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Space Tech Sees Investment Boost With Billionaire Space Missions

Space tech companies, seeing a boost in capital from billionaires’ space adventures as of late, have raised a record-shattering $3.6 billion in the first six months of 2021, Bloomberg reported Monday (July 19).

Venture capital investment in those types of companies hit $5.5 billion in all of 2020. The 2021 numbers are just across 94 deals in the first six months this year and will likely be on pace to surpass last year’s numbers.

The interest in space technology has been piqued by the missions of billionaires Richard Branson and Jeff Bezos to venture into space. Branson did his mission last week, a suborbital test flight on his Virgin Galactic VSS Unity. Bezos is making his separate journey on Tuesday (July 20).

Because of that, space tech companies have been looking at building more infrastructure to keep space exploration going. The industry, according to Bloomberg, is worth $200 billion and encompasses various kinds of buildings of products for space travel and colonization missions, along with things to use on Earth like satellite communications and imagery, Earth monitoring and geospatial analytics. Most of the capital has come from companies working on those kinds of tech so far.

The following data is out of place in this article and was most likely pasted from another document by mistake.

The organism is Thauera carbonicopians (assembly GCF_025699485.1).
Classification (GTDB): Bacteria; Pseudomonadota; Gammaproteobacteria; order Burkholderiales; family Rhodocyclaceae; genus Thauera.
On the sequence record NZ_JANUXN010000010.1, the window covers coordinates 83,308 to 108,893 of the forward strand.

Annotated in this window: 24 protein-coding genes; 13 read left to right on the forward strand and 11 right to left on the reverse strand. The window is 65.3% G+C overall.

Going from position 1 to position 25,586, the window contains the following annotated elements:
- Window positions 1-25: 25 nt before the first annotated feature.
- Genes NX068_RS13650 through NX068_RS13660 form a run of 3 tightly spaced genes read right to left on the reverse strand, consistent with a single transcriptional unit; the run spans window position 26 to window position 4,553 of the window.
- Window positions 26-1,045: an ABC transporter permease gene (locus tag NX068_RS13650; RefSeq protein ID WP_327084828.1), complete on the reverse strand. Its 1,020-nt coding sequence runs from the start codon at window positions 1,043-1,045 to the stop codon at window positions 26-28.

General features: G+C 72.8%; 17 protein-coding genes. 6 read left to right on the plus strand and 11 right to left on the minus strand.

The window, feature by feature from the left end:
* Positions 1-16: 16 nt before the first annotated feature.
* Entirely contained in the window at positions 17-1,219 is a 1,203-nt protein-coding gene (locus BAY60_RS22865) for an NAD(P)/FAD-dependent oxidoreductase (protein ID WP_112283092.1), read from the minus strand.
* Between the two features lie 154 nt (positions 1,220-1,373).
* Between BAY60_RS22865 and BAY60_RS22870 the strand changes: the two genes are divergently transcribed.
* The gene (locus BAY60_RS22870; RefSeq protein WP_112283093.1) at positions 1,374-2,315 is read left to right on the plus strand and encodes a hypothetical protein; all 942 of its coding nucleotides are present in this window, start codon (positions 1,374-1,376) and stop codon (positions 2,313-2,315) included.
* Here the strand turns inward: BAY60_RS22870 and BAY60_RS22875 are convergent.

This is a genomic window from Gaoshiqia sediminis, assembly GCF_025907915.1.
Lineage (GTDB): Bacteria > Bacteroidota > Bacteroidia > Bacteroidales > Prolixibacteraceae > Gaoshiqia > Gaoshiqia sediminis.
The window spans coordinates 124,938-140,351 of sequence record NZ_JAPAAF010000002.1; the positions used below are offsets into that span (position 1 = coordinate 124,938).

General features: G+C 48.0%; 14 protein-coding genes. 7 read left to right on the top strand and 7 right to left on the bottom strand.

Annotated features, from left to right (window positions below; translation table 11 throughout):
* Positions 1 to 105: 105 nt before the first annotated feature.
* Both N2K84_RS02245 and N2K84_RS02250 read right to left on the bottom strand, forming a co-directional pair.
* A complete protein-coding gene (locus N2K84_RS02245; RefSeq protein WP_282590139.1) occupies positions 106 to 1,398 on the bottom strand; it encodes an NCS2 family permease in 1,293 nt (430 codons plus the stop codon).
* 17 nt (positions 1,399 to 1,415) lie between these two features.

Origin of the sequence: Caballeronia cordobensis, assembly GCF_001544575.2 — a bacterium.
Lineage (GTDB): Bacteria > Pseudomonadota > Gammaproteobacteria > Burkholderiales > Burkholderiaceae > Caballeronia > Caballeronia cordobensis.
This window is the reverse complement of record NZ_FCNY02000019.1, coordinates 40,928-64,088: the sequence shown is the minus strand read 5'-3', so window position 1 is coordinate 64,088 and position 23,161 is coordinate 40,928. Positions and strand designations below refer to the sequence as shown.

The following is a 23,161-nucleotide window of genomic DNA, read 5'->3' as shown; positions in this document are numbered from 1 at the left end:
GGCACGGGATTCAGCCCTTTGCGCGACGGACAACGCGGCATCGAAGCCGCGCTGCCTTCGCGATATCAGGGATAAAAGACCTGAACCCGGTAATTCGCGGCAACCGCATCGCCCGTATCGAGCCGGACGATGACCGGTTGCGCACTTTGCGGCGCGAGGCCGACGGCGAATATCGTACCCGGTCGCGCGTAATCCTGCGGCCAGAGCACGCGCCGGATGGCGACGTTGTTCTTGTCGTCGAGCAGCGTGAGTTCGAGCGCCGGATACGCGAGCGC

But now, as ambitions are raising for more robust exploring of outer space, there is likely to be more funding for other kinds of space technology.

This kind of “space-for-space” economy, as it was called by Pitchbook analyst Ryan Vaswani, could help out companies like LeoLabs, which works on tracking objects in orbit. LeoLabs raised $65 million in new funding in June, led by Insight Partners and Velvet Sea Ventures.

Not all space exploration companies have been doing well. Momentus, one such company, was recently charged by the Securities and Exchange Commission (SEC), for reportedly misleading investors on how much testing and analysis was done. The company and its investors both repeatedly claimed their tests had been successful and properly reviewed, when in reality this was not the case, the SEC said.

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